The Benchwarmers strikes out
First, some context: I played baseball until 5th grade, and I was terrible at it, but like many kids, I enjoyed it too much to care.
Between grades one and four, sports had been largely an exercise in participation. The coaches played everyone for a few innings, each kid got a few at-bats, and one or two of us even got to slide into home. It was idyllic and pastoral, the essence of America’s pastime, all grass stains and Big League Chew. Consequently, I was a happy little boy in my elastic pants and my clunky, too-tight batting helmet.
Until that first year of Little League, when I was forced to warm the bench with my husky, no-talent ass. I recall peeling myself out of bed one Saturday morning, only to sit and watch my teammates play for nine dull innings while I pondered where it had all gone wrong. At first, I joined my fellow uncoordinated dugout companions in manly cheers of ‘“good eye’” and ‘“attaway,’” but eventually I became so bored and resentful that I vowed to bury my baseball card collection as soon as I got home, Ken Griffey Jr. rookie card and all.
My team won that game, of course. The coach, in his delirious post-game speech, singled me out, saying ‘“Baity, we’ll definitely get you in the next game, even if it’s just pinch running.’”
Gee, coach. Thanks.
I say all this only so you’ll know it was with a most sympathetic mindset that I embarked on The Benchwarmers. I thought that, even if it were stupid (as it almost certainly would be), I’d at least get to revisit that first flush of disdain toward baseball, and revisit my initial step down the road that would lead me to become an English major and, more tellingly, a basketball fan. I liked the idea, and relished the fantasy of getting the best of those jocks that would only become more insufferable as we all moved on to middle school. Put me in, coach. I’m ready.
Even with my unhealthy predisposition working in its favor, The Benchwarmers succeeded in making me laugh only a handful of times, and I didn’t get any of the vicarious thrill I’d hoped for. The film is about three misfit friends, landscaper Gus (Rob Schneider), video store clerk Richie (David Spade, who still has the nerve to mock other people’s movies) and paperboy Clark (John Heder, Napoleon Dynamite), who form a three-man squad after saving a dorky kid from the teenage bullies on the local baseball team. The trio starts showing up at area teams’ practices, giving those meanies who dole out wedgies and titty twisters to the less genetically fortunate a taste of their own medicine.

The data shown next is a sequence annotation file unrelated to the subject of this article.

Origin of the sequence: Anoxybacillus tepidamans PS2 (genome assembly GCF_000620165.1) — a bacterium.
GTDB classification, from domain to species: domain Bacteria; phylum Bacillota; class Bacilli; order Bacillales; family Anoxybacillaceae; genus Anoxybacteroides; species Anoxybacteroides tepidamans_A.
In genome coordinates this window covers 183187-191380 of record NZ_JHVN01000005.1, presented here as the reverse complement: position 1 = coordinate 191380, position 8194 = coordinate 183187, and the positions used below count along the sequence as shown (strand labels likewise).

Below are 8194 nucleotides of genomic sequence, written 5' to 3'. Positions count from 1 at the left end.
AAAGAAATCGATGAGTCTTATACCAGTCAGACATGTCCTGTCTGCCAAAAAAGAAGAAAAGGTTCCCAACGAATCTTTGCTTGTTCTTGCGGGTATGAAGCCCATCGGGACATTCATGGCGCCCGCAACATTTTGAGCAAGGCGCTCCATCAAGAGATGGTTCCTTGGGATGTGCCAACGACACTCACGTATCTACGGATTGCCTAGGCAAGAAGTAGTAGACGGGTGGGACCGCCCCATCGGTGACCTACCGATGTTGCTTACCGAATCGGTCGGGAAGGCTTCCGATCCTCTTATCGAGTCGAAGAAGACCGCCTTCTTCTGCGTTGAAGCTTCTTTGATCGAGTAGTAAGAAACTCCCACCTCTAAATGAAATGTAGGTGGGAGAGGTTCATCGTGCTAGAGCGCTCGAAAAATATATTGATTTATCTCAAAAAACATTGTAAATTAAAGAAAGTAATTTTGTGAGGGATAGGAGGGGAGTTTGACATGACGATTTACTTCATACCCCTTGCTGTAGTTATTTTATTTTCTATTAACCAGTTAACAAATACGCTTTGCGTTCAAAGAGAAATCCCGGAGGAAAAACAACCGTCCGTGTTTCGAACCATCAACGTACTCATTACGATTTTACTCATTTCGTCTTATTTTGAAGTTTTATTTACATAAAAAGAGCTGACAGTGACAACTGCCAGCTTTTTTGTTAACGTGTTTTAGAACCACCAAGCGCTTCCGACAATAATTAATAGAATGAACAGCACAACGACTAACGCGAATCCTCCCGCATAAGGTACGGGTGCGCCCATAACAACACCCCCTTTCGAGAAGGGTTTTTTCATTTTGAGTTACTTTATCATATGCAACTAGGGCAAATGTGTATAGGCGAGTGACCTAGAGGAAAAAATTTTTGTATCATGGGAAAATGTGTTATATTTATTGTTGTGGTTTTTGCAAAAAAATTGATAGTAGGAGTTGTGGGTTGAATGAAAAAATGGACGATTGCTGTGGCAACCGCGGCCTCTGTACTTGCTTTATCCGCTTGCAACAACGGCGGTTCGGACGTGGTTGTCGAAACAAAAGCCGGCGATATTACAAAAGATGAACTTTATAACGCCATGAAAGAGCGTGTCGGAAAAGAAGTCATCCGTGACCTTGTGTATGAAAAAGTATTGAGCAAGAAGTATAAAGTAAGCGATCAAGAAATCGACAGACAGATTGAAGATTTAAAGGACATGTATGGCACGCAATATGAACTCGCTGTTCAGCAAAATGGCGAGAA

And that’s the movie. Within the first five minutes, there’s a booger joke, a fart joke and a diarrhea joke, all of which pretty much set the tone. None of them are very funny or well-placed. Indeed, whenever the film finds itself out of material (which is often), Heder simply puts something disgusting ‘— a booger, a smashed beetle, what have you ‘— in his mouth. His presence in the film is strange, since his is the only star on the rise out of all the low-rent SNL alums here. It’s hard to tell if Heder is a one-trick pony (Clark is essentially Napoleon Dynamite without the ‘fro), or if Spade and Schneider are just dragging him down.
The Benchwarmers, oddly enough, doesn’t bother very much with its actual subject matter. The script is almost entirely consumed with non sequitur poop jokes, and there are some downright puzzling attempts at humor ‘— like a tiresome running gag about an agoraphobic character (Nick Swardson) ‘— that are more confusing than the infield fly rule. The jokes that aren’t nonsensical are almost sub-mental: wouldn’t you know it, one of the macho rival coaches turns out to be a closet homosexual. Har-de-har-har.
There are also numerous product placements for Pizza Hut, Pepsi, NetZero, Toyota, Sony, even Orville Redenbacher. While I’d normally protest a film prostituting itself like this, I’m more disappointed in Pizza Hut for attaching its name to this piece of crap. This is the same restaurant that sponsors the ‘“Book It!’” program?
The Benchwarmers had an opportunity to be a good family comedy along the lines of School of Rock, but there’s so much age-inappropriate humor it couldn’t really be considered a kid’s movie. So who is it for? Really, I doubt most adults walk around with enough bitterness to enjoy seeing a 13-year-old jock having his face farted on, and the sexual innuendo is just creepy no matter how old you are.
In truth, I realized long ago that I just wasn’t made for baseball, and took up the saxophone instead. I’d recommend that, or any remotely constructive pursuit, over wasting an hour and a half of your life on The Benchwarmers. The film deals with well-worn subject matter, but it has not a whit of intelligence, heart or humor about it, and it brings to light an uncomfortable truth: some films should stay on the bench because they just plain suck.
Charge the mound when you e-mail Glen Baity your comments at firstname.lastname@example.org.